Remember those Red Wings? Other than the fact that the Bruins usually got beat by them?
I definitely remember why that was so infuriating: They should’ve beaten those Red Wings handily, because pretty much everybody else did. They were awful and just kept getting worse and worse and worse every year until they at long last admitted it wasn’t working. A big part of why they were so bad is because they simply tried to stretch their playoff streak (and more importantly, their playoff gate) as long as humanly possible, at the expense of everything and gave out terrible, poorly thought-out contracts and overvalued veterans; and as a result of all of that the Red Wings of today are still trying to crawl their way out of hell.
They do have the inklings of becoming something great, but it’s still going to take time for them to become contenders until the sins of the past are burnt away.
We already got the weird contracts and poor drafting down. Might as well see if a gruesome first round exit seals the deal. If this is the way it’s going, be prepared for abject agony.
Or, the third option, do nothing, and wait for someone else to walk these paths.
Look they could very easily be trying to save their jobs in order to keep the hydra known as the Jacobs Family quiet. It would be absolutely obnoxious and would reveal quite a bit about how both Sweeney and to an unknown extent Neely see things, but hey! It’s an option.
It’s a bad option, but it’s an option.
It’s gonna be hard on whoever they hire no matter what.
Now, let’s be optimistic and assume that say...any one of Gryz, Reilly, or Mac are in fact healed up by the time the regular season start. At best, your left side looks disastrous, or you’re without your best defender and winger for like...a month. And you have to make your new system work with a bunch of these players, many of whom were already struggling mightily under Cassidy.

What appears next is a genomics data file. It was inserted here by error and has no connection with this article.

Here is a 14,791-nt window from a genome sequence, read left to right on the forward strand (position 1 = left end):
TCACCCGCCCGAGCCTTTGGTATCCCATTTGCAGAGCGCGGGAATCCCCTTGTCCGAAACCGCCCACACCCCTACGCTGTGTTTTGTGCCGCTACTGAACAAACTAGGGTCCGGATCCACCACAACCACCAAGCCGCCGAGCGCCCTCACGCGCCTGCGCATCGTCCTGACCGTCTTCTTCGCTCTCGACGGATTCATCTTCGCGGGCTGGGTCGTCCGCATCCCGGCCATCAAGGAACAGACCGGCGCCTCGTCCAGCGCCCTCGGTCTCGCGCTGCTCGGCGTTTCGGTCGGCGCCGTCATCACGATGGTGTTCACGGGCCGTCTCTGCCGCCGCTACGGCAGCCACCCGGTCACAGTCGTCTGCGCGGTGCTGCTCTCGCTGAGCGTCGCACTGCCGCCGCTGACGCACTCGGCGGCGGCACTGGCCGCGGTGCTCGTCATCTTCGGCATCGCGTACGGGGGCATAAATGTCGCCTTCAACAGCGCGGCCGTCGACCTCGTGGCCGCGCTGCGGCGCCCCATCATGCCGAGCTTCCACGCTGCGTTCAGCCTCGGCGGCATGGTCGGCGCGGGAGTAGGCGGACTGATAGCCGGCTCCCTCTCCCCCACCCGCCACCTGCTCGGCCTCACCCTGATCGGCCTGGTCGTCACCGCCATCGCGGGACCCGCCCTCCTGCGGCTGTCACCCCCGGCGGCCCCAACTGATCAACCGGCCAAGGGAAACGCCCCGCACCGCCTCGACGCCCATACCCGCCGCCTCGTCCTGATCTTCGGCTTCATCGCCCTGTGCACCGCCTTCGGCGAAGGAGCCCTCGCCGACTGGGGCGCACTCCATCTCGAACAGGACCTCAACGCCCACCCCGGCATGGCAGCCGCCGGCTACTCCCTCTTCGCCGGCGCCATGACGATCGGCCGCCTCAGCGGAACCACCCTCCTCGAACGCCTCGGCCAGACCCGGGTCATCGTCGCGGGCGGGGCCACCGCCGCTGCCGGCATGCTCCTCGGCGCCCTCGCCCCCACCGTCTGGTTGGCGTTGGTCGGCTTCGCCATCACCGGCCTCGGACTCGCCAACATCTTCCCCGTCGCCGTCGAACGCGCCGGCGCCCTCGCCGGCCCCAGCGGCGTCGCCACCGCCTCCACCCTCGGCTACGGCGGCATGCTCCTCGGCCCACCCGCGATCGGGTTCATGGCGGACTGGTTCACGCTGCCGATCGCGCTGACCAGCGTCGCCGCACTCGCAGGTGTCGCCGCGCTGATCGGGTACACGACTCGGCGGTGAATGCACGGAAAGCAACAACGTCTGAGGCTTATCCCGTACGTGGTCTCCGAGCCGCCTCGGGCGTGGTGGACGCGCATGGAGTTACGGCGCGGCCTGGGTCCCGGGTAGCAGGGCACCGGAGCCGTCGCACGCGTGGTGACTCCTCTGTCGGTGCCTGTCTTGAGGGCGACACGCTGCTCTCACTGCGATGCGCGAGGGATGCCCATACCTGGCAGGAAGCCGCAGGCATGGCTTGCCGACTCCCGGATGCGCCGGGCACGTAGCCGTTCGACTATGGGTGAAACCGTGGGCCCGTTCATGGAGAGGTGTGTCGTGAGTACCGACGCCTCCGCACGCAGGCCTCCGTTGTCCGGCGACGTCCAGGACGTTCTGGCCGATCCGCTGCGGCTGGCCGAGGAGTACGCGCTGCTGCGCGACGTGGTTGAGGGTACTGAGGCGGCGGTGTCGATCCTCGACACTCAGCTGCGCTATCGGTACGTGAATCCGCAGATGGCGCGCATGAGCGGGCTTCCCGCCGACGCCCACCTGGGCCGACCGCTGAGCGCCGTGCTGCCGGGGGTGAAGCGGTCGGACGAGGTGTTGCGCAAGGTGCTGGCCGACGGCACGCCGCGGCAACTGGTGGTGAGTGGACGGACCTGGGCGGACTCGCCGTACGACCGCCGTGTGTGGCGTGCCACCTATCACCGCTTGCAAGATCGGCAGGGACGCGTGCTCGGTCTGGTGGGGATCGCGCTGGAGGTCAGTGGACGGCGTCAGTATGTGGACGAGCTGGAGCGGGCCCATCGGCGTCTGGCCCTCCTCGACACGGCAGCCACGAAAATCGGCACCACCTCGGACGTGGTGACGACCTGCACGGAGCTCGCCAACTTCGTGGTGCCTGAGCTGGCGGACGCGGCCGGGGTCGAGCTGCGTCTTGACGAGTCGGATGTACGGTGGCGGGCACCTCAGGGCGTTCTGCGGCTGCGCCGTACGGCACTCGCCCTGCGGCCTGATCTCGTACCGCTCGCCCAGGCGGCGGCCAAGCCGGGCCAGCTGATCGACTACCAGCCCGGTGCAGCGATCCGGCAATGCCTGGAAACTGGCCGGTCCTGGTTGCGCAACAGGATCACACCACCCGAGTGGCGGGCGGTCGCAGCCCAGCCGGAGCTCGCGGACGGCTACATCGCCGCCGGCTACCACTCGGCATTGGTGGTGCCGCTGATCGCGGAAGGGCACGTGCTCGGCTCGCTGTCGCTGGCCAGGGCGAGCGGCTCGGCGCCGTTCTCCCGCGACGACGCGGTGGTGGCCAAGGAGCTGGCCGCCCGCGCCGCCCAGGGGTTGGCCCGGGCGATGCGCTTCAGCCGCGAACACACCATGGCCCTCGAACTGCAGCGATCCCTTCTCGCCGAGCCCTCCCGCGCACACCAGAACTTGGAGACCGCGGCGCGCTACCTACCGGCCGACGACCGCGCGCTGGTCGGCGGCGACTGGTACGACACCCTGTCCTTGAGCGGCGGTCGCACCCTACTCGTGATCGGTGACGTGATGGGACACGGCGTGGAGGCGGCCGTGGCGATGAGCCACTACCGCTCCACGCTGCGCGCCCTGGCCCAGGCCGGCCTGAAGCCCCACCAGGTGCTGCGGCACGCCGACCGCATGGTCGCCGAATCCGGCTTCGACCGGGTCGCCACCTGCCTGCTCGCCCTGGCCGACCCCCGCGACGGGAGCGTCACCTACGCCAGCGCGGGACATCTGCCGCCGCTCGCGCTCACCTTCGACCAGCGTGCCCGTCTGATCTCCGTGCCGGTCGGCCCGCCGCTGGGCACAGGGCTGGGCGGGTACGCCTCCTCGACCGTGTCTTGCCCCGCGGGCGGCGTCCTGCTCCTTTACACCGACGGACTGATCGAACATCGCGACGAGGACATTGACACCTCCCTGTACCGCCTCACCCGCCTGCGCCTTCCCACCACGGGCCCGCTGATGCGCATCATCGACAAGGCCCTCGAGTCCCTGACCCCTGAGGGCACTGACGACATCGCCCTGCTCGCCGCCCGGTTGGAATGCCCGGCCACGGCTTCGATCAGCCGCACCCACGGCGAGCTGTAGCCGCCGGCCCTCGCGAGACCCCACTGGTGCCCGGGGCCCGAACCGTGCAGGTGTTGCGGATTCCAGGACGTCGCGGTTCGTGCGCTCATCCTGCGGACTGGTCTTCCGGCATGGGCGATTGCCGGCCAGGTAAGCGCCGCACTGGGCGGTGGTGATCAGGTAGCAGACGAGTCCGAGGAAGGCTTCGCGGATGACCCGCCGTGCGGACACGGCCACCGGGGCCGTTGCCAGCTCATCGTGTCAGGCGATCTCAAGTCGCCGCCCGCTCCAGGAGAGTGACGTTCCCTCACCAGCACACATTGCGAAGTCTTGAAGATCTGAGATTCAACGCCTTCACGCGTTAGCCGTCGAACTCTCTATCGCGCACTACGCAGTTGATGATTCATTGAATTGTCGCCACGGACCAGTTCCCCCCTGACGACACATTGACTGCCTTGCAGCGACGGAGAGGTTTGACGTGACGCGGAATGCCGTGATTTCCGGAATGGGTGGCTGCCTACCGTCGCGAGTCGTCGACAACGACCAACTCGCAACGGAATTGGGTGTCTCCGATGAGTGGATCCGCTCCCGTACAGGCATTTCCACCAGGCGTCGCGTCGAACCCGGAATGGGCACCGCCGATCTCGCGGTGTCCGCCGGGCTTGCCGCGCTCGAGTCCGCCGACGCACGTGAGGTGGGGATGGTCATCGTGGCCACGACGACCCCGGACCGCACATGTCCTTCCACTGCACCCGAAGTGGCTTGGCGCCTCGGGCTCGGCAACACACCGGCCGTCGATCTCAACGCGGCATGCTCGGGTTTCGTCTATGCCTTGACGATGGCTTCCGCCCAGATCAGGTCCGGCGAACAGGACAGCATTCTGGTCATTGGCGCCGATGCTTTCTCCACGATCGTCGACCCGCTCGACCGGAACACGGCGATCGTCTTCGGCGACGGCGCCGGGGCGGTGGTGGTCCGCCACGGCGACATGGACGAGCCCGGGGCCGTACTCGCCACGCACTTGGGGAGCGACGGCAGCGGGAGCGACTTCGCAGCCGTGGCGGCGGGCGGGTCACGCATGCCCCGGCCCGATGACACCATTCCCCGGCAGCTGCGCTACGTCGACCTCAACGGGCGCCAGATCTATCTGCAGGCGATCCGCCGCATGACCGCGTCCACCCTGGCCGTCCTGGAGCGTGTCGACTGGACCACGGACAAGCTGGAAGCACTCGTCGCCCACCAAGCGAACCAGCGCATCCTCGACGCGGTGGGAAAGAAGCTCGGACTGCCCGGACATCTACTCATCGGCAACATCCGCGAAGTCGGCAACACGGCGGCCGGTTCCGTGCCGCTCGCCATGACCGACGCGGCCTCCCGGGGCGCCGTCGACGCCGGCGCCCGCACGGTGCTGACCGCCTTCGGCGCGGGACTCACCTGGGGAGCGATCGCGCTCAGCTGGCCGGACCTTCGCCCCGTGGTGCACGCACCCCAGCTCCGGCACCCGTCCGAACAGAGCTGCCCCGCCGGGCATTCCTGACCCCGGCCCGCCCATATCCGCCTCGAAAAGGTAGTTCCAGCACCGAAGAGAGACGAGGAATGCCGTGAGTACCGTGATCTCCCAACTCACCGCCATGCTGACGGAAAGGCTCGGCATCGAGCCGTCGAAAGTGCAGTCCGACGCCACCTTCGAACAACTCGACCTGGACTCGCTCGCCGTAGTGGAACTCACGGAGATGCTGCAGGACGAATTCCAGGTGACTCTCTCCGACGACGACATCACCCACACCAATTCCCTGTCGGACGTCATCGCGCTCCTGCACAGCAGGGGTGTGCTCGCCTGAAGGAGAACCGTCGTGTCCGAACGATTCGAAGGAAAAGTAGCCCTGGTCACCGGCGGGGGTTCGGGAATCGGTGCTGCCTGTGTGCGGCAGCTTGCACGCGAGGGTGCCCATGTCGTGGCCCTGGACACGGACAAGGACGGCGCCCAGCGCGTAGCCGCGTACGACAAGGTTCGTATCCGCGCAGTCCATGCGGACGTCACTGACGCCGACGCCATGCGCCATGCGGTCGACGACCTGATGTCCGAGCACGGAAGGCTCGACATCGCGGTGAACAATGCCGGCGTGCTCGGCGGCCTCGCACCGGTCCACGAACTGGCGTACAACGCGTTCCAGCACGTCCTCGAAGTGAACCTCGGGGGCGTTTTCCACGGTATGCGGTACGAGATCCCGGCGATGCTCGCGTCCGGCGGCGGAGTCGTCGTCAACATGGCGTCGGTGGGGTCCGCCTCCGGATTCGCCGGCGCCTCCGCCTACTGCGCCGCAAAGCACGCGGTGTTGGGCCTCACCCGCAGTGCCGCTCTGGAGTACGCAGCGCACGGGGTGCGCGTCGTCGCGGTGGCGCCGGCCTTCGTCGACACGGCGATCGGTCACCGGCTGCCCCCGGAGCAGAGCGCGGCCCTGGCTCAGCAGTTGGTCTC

If the B’s had a middling to poor season under their new hire just from the first two months being a complete gong show, I don’t think it would surprise anybody. I know we’d complain, but it wouldn’t be surprising.
Sweeney has spent his last bullet.
Sweeney’s decision here is more or less a bet that he can continue to be able to convince name players to come to Boston, and maybe good players at that, and to continue the current march to the playoffs.
He will not have the coach for it, he will arguably have the goaltending for it, and he will not have any centers worth remembering unless Bergeron and Krejci sign tomorrow, and even then, Bergeron will be recovering from an injury. He has moved body after body after body in order to save his job, and up till recently, it’s succeeded. He’s unloaded the chamber, and now the only person with a target left on his back is him.
Even hiring a knockout big name coach like Barry Trotz wouldn’t entirely save him. Because any failure would land squarely on him; the weight of his tenure finally collapsing down on him.
For his sake, he’d better knock this one out of the park.
Because both paths lead to pain, and doing this means the first step has been made. We’ll have to see where it leads when the regular season begins.
What do you think is happening here?
This poll is closed
Sweeney and Neely are trying to save their own jobs
Change was needed in the locker room! The Bruins needed a new voice!
They’re trying to smooth out something in the locker room by kicking out the identified problem while not fixing the bigger ones
Change for change’s sake. There is no plan. Eat Arby’s.